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Planning and Sustainability

Innovation. Collaboration. Practical Solutions.

Phone: 503-823-7700

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1900 SW 4th Ave, Suite 7100, Portland, OR 97201

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PSC News: Eli Spevak and Katie Larsell Confirmed to Planning and Sustainablity Commission

City Council confirms newest PSC members: affordable and community-oriented housing developer and East Portland advocate join the advisory committee

At its Wednesday, January 13, 2016 morning session, City Council confirmed the appointments of Eli Spevak and Katie Larsell to the Portland Planning and Sustainability Commission. 

Eli Spevak has a background in sustainable residential development and affordable and community-oriented housing. Eli has had extensive civic involvement in Portland and recently served on the Comprehensive Plan Residential Development and Compatibility Policy Expert Group. He is also currently serving on the Residential Infill Stakeholder Advisory Committee. He is the owner of Orange Splot LLC and previously worked as a project manager at the Housing Development Center. He was a Loeb fellow and has a Masters in Urban and Regional Planning from PSU.

Katie Larsell is an East Portland advocate and has served on the Parkrose School Board, Steering Committee for the Bicycle Master Plan 2020 and was a charter member of the East Portland Action Plan (EPAP). She is currently a member of the Citywide Budget Advisory Committee. Katie’s diverse work background includes being an industrial engineer and an ordained minister.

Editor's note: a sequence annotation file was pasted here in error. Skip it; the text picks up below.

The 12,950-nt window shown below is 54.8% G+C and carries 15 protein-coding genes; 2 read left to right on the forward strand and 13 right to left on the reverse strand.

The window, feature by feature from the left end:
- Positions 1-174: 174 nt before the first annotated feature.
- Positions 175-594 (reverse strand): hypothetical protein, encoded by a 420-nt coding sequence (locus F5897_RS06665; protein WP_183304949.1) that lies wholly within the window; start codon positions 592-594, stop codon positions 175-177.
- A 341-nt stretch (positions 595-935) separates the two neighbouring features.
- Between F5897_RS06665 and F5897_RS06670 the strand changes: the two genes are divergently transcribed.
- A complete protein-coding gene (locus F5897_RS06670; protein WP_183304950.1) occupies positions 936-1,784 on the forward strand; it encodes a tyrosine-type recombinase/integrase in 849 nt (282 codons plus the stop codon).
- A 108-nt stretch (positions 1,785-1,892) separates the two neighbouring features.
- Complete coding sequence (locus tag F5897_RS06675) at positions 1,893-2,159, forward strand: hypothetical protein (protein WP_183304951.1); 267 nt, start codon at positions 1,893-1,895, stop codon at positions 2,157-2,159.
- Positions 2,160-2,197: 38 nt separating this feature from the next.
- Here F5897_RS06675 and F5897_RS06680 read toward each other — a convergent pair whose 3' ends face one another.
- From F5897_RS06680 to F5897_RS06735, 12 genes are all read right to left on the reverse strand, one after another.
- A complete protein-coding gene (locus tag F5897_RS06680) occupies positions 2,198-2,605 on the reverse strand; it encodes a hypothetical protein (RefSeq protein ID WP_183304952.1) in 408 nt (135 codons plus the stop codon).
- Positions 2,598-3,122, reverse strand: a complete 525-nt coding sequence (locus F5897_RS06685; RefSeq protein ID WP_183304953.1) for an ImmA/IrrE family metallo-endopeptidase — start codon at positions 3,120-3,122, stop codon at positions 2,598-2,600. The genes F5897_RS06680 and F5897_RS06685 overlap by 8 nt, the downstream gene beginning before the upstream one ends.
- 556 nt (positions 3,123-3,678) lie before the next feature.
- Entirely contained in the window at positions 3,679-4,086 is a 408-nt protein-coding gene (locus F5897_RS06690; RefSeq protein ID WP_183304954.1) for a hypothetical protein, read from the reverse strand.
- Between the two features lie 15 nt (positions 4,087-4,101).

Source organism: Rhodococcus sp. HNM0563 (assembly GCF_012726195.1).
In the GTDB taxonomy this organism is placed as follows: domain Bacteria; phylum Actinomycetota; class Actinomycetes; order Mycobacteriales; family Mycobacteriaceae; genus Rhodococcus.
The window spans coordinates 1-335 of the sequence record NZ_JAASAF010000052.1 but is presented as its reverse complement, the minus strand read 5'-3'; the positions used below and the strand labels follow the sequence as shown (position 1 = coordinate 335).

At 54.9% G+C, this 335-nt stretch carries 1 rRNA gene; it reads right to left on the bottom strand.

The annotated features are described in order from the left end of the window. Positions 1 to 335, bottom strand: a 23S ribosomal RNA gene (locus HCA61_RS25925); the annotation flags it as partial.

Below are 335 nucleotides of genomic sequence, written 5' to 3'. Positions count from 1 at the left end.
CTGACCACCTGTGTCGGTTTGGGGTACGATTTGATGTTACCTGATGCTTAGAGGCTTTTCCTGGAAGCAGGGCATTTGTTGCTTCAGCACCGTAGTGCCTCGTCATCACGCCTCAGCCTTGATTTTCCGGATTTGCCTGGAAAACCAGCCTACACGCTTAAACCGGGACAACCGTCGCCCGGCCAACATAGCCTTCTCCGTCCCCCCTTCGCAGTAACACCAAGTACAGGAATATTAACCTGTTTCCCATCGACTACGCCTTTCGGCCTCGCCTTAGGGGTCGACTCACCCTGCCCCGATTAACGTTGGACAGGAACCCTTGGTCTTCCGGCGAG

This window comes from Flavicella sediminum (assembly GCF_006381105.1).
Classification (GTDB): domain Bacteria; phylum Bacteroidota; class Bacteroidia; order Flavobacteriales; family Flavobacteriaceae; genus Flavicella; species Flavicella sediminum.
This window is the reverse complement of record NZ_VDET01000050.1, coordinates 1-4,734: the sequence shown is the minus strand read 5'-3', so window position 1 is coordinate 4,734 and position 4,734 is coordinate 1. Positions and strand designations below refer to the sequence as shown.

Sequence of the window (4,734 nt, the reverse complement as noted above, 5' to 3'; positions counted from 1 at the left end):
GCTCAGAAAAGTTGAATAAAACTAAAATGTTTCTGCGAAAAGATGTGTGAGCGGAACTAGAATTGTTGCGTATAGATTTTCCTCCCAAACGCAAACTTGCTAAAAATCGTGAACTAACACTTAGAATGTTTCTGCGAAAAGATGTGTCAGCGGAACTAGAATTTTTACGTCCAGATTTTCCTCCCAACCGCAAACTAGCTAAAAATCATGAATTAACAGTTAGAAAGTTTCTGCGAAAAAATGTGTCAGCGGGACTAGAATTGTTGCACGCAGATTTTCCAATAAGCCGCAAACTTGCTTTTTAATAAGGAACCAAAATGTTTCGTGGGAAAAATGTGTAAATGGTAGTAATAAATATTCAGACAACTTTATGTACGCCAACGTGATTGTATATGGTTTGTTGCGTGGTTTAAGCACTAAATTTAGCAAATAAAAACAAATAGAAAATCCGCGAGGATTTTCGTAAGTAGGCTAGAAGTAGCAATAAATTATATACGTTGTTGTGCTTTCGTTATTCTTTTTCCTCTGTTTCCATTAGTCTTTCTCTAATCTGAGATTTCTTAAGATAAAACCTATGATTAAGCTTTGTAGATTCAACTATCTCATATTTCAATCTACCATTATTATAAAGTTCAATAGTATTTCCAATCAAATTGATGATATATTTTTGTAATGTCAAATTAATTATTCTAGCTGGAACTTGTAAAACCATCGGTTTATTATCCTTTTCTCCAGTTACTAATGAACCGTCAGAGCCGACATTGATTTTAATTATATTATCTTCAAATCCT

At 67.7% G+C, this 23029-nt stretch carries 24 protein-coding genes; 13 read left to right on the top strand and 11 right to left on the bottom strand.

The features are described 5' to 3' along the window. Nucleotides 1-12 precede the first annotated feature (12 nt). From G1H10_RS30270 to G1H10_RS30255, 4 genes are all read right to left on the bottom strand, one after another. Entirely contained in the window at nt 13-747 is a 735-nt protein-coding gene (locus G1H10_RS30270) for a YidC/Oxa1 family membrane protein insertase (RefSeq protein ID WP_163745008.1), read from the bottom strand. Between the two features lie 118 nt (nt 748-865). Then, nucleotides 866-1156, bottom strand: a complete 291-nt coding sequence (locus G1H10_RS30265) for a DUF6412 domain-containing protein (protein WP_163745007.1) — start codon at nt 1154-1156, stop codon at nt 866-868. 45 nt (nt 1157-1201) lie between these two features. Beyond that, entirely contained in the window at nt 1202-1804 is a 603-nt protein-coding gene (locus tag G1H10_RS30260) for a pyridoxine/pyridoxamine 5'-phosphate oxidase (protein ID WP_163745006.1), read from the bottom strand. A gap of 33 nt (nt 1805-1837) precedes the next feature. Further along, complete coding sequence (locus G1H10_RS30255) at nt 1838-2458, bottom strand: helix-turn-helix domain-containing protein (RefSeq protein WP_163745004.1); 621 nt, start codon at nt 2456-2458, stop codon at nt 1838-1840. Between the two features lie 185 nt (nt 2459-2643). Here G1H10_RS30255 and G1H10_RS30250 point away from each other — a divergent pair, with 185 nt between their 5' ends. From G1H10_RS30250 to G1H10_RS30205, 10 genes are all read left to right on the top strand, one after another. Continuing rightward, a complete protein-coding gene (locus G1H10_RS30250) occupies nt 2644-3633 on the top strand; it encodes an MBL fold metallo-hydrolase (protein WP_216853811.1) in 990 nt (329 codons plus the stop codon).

The appointees' diverse backgrounds and knowledge of Portland will make them valuable members of the Commission. Their first meeting as PSC members will be on January 26, 2016.

Increase the green in 2016: Share

This new year, include simple changes for health and happiness with sustainable resolutions that stick.


Save money with Portland resources where you can find ideas for making simple changes in everyday choices that will keep you on budget.

Borrow: Join a tool or kitchen library to borrow items you only use occasionally. Access tools and share items like drills, sanders, painting equipment and shovels. Portland residents have options around the city, based on where you live. There are NorthNortheastSoutheast locations, plus residents in and around the Lents neighborhood in outer Southeast and East Portland have the Green Lents Community Tool Library.

Kitchen Share is a network of kitchen tool libraries building community through the sharing of equipment, skills, traditions and food. They offer items like dehydrators, canning equipment, ice cream makers, juicers, mixers, bread makers and durable dishes for Northeast and Southeast residents.

Swap: Portland is full of organizations that facilitate sharing between neighbors – offering tools and equipment, space, clothes, toys and more.